Major Changes to Franklin and Library Databases

To All Faculty, Staff and Students:

Since its creation in 1985, Penn's online library catalog, and later the Library's core information bases, have relied on 1970s mainframe technology to deliver growing amounts of information electronically. Today, mainframe costs and capacity limitations are hampering our ability to support the changing information needs of teaching and research. To address this problem and provide a more secure foundation for Penn's growing Digital Library, we plan to retire the outdated mainframe system. By early summer, Franklin and the other mainframe-mounted bases will reside on new computing platforms searchable on the World Wide Web.

The Library will use the coming weeks to report in greater depth on the reasons and benefits underlying the computing migration. We'll also work to reduce the uneasiness it may cause users. I'd like to begin this process by urging faculty to watch for our reports-- published on our Web site and in print-- and to provide input into our system designs and goals, when, in a few weeks, we're able to offer a preview of the new Franklin.

Inevitably, a few potholes will mark the transition to more powerful, distributed computing systems. But the investment in new technologies will pay dividends long after we correct any initial problems that may arise--problems we're working overtime to anticipate and minimize. In the short term, the new systems will enable the Library to take fuller advantage of the Web and the current move to client/server computing on campus. They will provide greater capacity to store and deliver electronic information at lower costs than presently possible. Over the long term, the new systems will allow us to respond quickly to software and hardware innovations, networking improvements and the emergence of new digital media. And they will aid us in converting redundant paper-based activities to more effective and cost-beneficial electronic processes, thus changing the Library work place for the benefit of users. Technology will free librarians to increase instructional outreach and help faculty and students negotiate the expanding universe of print and digital information. It will also help us deliver many frequently-requested paperless services to the desktop, as our new systems mature.

The new Franklin will contrast sharply with the mainframe system. Some of the major differences include:

The software supporting Franklin is marketed under the name Voyager and engineered by Endeavor Information Systems. Endeavor is unique in its willingness to partner with a group of academic libraries in developing the Voyager catalog. As a contributor to this partnership, our goal is to achieve the most effective online catalog possible--one that combines the best elements of known systems with features customized for the specific information needs of the Penn community. If you'd like to explore a similar implementation of Voyager today, visit the University of Rochester Library on the Web at .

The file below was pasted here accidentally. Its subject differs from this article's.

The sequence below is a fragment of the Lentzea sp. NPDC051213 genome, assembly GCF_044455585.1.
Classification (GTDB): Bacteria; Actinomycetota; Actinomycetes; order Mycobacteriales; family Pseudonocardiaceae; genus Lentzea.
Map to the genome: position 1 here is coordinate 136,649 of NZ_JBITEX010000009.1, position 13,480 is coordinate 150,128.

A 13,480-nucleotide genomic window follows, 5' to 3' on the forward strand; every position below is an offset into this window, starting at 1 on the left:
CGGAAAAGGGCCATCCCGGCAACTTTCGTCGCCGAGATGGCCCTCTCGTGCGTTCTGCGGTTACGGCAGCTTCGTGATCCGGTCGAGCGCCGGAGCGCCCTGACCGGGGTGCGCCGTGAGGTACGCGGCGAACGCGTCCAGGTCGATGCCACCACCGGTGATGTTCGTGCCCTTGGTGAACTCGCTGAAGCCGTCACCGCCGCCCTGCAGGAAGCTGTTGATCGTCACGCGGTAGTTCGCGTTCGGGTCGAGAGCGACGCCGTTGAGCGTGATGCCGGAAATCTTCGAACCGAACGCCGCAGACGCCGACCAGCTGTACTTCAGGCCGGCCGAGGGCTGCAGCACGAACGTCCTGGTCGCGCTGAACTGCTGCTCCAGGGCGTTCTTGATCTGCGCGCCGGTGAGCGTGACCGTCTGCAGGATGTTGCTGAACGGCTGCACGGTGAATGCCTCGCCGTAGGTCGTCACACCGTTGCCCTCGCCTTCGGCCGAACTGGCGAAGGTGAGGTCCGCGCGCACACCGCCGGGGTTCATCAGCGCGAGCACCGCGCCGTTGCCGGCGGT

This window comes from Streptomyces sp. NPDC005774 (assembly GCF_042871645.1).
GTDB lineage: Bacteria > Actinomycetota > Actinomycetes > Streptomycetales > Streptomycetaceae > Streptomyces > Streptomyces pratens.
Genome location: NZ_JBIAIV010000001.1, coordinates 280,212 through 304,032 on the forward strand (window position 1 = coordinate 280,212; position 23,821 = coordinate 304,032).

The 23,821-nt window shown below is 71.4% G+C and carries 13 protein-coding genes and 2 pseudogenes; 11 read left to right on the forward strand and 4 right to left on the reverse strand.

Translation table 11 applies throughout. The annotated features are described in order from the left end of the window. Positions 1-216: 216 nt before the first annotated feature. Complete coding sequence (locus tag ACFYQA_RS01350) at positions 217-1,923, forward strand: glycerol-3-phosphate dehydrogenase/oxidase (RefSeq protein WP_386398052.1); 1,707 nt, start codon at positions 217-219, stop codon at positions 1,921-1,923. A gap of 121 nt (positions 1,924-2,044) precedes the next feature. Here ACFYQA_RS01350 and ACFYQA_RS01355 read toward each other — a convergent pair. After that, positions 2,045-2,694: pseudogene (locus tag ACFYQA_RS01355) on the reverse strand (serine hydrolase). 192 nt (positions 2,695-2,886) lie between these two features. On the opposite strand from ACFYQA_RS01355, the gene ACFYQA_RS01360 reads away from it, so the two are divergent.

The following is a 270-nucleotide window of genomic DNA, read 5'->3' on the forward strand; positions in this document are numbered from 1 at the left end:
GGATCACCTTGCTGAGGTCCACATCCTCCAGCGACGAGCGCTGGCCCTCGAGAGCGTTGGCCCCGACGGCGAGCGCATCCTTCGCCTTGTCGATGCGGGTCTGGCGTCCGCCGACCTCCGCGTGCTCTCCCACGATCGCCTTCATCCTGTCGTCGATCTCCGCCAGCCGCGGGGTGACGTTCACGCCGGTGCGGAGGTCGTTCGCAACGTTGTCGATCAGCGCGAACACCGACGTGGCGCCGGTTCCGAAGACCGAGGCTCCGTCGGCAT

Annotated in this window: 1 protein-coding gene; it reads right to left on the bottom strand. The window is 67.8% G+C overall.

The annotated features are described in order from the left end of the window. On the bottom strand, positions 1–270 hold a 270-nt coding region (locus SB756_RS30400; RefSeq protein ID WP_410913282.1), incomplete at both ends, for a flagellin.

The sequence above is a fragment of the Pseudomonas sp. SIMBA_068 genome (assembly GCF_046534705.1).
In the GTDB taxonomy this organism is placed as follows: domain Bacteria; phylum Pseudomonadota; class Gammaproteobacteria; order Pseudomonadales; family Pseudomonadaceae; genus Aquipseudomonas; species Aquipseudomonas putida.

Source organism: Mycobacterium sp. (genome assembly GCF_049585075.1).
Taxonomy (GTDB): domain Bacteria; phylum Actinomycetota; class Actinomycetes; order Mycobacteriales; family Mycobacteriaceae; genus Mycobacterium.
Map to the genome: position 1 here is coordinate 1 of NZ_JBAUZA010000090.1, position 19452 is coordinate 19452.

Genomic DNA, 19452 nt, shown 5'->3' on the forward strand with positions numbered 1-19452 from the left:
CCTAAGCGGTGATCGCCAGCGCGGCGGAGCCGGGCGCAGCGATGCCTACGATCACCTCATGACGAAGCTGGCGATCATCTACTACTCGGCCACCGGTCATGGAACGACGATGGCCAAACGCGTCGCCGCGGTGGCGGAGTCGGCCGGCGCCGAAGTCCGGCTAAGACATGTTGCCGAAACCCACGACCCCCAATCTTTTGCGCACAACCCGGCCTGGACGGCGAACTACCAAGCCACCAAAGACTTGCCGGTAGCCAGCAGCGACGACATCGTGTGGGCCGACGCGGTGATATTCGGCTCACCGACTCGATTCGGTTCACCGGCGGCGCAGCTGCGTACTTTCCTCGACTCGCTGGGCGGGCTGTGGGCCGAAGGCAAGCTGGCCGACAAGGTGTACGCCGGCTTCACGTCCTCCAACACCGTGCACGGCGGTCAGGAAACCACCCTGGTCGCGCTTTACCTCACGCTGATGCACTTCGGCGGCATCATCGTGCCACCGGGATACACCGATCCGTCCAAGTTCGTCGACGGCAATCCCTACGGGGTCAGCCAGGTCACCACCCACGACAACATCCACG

For the citation bases that also reside on the mainframe, the Library is presently testing a Web-searchable system designed by OVID Technologies. OVID will feature a sophisticated Java interface which operates within the Web environment to accelerate and enhance the functionality of database searching. Over time, OVID also will provide the capacities needed to increase the number of networked bases we offer. The files migrating to OVID include ABI/Inform, Current Contents, PsychInfo, and the five Wilson bases. The transition to OVID will be phased in over the summer months, with parallel access to the mainframe versions of ABI/Inform and the other citation files available through September 1997. Please note that the Library will continue to provide character-based, telnet access to both Franklin and the OVID files for users who cannot or prefer not to search over the Web.

The Franklin migration to Voyager will take place in June. Given the size of our local systems, some level of service disruption is inevitable as we convert large data sets, and transfer acquisitions funds, account ledgers, in-process files and circulation records between platforms. To minimize inconveniences for our users during this complex migration, we'll be sensitive to the academic calendar and the need for continuous, reliable service. We'll also make communication a high priority, and disseminate regular updates of our progress and advance notice of potential service interruptions. Training is another important focus. Our librarians are developing outreach programs now to teach students and faculty to make optimal use of our changing resources.

I'll be delighted to answer your questions regarding this announcement and our future plans; please contact me at 898-7091 or by e-mail via Also, I urge you to discuss these changes with staff in any of our Libraries. We'll do our utmost to provide informative answers.

-- Paul H. Mosher, Vice Provost and Director of Libraries


Volume 43 Number 27
March 25, 1997

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